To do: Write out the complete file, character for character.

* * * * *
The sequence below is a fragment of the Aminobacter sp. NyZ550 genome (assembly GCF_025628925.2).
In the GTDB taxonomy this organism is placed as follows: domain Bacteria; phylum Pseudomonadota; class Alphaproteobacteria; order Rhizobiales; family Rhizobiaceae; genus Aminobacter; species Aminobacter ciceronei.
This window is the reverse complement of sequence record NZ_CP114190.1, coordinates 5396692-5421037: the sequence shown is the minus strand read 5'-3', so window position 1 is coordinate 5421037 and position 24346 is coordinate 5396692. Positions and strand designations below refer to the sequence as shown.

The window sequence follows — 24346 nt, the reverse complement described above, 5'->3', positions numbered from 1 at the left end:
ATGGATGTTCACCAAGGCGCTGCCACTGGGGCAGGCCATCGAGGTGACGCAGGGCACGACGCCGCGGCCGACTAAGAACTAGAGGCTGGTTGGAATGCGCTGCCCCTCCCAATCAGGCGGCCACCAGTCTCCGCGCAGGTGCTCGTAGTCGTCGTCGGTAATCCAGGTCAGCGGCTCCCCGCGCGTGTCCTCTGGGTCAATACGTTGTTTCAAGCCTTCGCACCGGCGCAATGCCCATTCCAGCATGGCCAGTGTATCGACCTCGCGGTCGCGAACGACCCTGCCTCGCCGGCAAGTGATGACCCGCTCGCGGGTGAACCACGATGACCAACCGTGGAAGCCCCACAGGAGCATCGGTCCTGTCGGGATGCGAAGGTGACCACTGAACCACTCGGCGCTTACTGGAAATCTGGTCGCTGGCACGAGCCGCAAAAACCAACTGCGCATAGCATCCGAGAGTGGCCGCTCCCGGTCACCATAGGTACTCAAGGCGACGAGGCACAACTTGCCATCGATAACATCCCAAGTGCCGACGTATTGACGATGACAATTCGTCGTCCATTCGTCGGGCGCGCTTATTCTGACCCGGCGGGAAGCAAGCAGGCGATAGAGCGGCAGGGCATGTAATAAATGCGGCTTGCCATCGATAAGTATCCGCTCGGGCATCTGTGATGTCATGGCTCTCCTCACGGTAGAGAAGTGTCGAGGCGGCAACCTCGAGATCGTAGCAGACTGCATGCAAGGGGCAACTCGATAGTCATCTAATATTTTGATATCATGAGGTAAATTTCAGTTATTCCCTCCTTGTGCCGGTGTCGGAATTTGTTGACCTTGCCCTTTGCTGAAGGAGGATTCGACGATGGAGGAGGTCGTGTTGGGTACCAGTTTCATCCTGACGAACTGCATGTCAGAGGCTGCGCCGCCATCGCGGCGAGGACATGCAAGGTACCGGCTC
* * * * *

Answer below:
The sequence below is a fragment of the Aminobacter sp. NyZ550 genome (assembly GCF_025628925.2).
In the GTDB taxonomy this organism is placed as follows: domain Bacteria; phylum Pseudomonadota; class Alphaproteobacteria; order Rhizobiales; family Rhizobiaceae; genus Aminobacter; species Aminobacter ciceronei.
This window is the reverse complement of sequence record NZ_CP114190.1, coordinates 5396692-5421037: the sequence shown is the minus strand read 5'-3', so window position 1 is coordinate 5421037 and position 24346 is coordinate 5396692. Positions and strand designations below refer to the sequence as shown.

The window sequence follows — 24346 nt, the reverse complement described above, 5'->3', positions numbered from 1 at the left end:
ATGGATGTTCACCAAGGCGCTGCCACTGGGGCAGGCCATCGAGGTGACGCAGGGCACGACGCCGCGGCCGACTAAGAACTAGAGGCTGGTTGGAATGCGCTGCCCCTCCCAATCAGGCGGCCACCAGTCTCCGCGCAGGTGCTCGTAGTCGTCGTCGGTAATCCAGGTCAGCGGCTCCCCGCGCGTGTCCTCTGGGTCAATACGTTGTTTCAAGCCTTCGCACCGGCGCAATGCCCATTCCAGCATGGCCAGTGTATCGACCTCGCGGTCGCGAACGACCCTGCCTCGCCGGCAAGTGATGACCCGCTCGCGGGTGAACCACGATGACCAACCGTGGAAGCCCCACAGGAGCATCGGTCCTGTCGGGATGCGAAGGTGACCACTGAACCACTCGGCGCTTACTGGAAATCTGGTCGCTGGCACGAGCCGCAAAAACCAACTGCGCATAGCATCCGAGAGTGGCCGCTCCCGGTCACCATAGGTACTCAAGGCGACGAGGCACAACTTGCCATCGATAACATCCCAAGTGCCGACGTATTGACGATGACAATTCGTCGTCCATTCGTCGGGCGCGCTTATTCTGACCCGGCGGGAAGCAAGCAGGCGATAGAGCGGCAGGGCATGTAATAAATGCGGCTTGCCATCGATAAGTATCCGCTCGGGCATCTGTGATGTCATGGCTCTCCTCACGGTAGAGAAGTGTCGAGGCGGCAACCTCGAGATCGTAGCAGACTGCATGCAAGGGGCAACTCGATAGTCATCTAATATTTTGATATCATGAGGTAAATTTCAGTTATTCCCTCCTTGTGCCGGTGTCGGAATTTGTTGACCTTGCCCTTTGCTGAAGGAGGATTCGACGATGGAGGAGGTCGTGTTGGGTACCAGTTTCATCCTGACGAACTGCATGTCAGAGGCTGCGCCGCCATCGCGGCGAGGACATGCAAGGTACCGGCTC